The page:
The revelation that half of Hulu’s subscriber base has cancelled their subscription in the last year sounds like a disaster of epic proportions, but is it?
Parks Associates released data last week revealing that 7% of U.S. broadband consumers had cancelled their subscription to Hulu in the last month. This, the company says, equates to half of Hulu’s subscribers.* Parks also said that 9% of Netflix subscribers had cancelled in the last 12 months and around 30% of Amazon Prime Instant Video users had cancelled.
To put these numbers in perspective DirecTV experienced average monthly churn in 2014 of 1.52%, which equates to about 20% of the subscriber base cancelling service in 2014. That means Netflix churn is extremely low by pay TV standards, and Hulu’s is extremely high.
The first thing to point out is that churn in pay TV and OTT are two very different things. DirecTV’s subscriber acquisition cost (SAC, the amount spent in marketing, equipment and installation services to sign a customer up) is a horrifying $883. If 20% of subscribers churn every year that’s a potential cost burden of over $3B a year! The last time Netflix reported SAC in 2010 it was just $18 and falling fast. Assuming Hulu sees a similar figure, churn is costing the company less than $100M a year.
The problem churn poses to OTT SVOD is more of a revenue issue than a cost issue. Speaking at this year’s INTX Tim Connolly, Hulu’s SVP of Distribution, said: “Churn is tough. It’s the double-edge of that sword easy-in-easy-out.” Roger Lynch, CEO of Sling TV, expanded on the thought saying that he didn’t necessarily think of people leaving and then coming back again as churn.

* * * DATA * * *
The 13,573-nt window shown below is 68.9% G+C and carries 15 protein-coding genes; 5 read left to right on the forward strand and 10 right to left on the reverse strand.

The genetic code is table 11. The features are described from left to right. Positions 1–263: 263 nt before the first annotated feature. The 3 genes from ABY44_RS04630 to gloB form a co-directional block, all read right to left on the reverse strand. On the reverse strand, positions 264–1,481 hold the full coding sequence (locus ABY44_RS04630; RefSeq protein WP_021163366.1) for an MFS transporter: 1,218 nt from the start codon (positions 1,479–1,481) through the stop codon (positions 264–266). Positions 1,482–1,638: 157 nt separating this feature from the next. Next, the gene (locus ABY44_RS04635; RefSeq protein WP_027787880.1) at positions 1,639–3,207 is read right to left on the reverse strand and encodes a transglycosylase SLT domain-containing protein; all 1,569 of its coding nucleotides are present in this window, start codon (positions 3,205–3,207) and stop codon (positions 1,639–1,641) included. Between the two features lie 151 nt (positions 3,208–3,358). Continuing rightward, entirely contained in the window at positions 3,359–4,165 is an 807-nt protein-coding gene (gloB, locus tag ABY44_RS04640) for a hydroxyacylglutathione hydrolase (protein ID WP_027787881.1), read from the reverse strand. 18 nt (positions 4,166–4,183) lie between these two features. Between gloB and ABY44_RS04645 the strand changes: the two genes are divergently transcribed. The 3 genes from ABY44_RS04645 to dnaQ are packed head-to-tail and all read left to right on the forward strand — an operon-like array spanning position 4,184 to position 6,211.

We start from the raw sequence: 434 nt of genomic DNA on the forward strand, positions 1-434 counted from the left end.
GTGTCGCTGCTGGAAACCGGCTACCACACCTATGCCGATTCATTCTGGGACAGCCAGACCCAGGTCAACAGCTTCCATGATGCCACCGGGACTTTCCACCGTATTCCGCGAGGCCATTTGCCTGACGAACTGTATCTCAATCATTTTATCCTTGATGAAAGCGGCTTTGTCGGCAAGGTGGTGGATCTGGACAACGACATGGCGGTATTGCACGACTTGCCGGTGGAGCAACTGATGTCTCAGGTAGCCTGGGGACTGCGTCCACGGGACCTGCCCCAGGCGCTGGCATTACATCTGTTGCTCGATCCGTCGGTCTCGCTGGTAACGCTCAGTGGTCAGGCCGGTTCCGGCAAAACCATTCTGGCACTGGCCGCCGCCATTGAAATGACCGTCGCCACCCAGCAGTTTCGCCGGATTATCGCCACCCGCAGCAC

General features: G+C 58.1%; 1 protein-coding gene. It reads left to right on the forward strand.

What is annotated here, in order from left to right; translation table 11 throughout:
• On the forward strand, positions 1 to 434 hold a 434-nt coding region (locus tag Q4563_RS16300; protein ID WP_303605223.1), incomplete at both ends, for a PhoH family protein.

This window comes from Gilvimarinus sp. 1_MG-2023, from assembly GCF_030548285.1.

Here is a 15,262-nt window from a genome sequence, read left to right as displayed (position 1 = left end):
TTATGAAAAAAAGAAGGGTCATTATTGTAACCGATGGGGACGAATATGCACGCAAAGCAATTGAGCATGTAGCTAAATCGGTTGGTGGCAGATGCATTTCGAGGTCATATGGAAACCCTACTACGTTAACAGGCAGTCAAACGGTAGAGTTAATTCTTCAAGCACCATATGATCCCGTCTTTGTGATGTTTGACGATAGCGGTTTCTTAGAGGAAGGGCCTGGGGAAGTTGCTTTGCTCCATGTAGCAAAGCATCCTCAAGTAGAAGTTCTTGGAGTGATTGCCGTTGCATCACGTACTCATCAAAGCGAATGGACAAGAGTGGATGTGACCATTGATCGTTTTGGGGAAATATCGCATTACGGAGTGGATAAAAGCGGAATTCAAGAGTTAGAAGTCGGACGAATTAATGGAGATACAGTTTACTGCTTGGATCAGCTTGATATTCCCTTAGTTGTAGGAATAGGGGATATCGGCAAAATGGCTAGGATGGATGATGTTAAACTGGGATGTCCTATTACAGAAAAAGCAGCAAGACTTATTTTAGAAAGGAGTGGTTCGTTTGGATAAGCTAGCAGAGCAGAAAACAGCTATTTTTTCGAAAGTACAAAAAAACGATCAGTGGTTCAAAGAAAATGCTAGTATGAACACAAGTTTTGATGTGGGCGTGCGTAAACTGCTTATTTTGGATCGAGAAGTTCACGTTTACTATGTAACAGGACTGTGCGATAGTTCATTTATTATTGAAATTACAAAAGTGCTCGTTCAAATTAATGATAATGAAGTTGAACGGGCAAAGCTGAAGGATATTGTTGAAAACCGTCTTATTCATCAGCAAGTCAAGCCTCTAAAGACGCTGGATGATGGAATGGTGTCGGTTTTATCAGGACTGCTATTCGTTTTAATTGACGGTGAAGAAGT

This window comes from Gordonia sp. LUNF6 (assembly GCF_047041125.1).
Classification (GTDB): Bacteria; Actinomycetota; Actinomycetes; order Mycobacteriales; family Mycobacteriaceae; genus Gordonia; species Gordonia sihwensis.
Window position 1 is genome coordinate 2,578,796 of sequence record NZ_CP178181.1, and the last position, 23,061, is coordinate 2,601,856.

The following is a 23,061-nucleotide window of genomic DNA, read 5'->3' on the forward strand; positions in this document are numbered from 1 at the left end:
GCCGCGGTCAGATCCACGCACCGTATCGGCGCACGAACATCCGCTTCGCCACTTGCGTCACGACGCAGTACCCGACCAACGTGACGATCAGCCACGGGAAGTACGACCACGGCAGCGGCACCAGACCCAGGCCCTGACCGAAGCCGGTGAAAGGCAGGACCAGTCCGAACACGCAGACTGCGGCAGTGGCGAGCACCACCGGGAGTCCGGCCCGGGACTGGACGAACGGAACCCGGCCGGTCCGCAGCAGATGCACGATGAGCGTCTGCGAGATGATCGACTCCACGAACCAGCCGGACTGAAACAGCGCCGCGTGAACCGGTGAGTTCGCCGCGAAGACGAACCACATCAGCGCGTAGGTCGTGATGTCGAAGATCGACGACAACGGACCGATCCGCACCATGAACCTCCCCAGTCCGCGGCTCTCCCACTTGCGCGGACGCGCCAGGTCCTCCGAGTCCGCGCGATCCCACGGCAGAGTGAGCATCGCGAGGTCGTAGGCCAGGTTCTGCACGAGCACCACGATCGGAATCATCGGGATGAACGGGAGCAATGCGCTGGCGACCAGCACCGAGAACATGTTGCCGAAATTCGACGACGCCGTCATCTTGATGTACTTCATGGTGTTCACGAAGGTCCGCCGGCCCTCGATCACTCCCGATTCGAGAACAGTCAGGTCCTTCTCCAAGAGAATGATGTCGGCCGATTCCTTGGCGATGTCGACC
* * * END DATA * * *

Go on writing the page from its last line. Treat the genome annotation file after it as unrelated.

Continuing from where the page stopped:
“When they come back it’s not like they cost us money to start them up again. They’re just paying us money again. It’s not something we discourage at all. Live sports will drive more of that activity. They might come in during the season and leave after that. The challenge to us is can we make it interesting for them year-round to try to make more revenue out of them. But for those people that just want to come and do that, that’s totally fine with us.”
Taken to its extreme, a service with 100% or higher churn could still be very profitable online. Sports subscription services likely see extremely high annual churn, but I doubt anyone cares as long as people come back again for the next season.
This suggests churn may not be the best metric by which to judge the performance of monthly OTT subscription services. Perhaps a better measure is subscriber retention time. Both Mr. Lynch and Mr. Connolly agree they are keenly focused on getting people past the first 3 months of service. The likelihood they will quit the service drops dramatically after that.
Why it matters
Churn is a metric that is tracked closely for pay television services as the cost of acquiring a subscriber is extremely high.
OTT SVOD churn may not even be a relevant measure of a service’s performance because subscriber acquisition costs are so low.
A better metric of the health of on OTT SVOD service is subscriber retention time, which is more directly related to revenue generation.
*There are 90 million US broadband subscribers. 7% is around 6 million households. Hulu said it had 9 million subscribers at the end of April 2015. If Parks 7% number is right, around two thirds of subscribers cancelled service in the last 12 months, not half.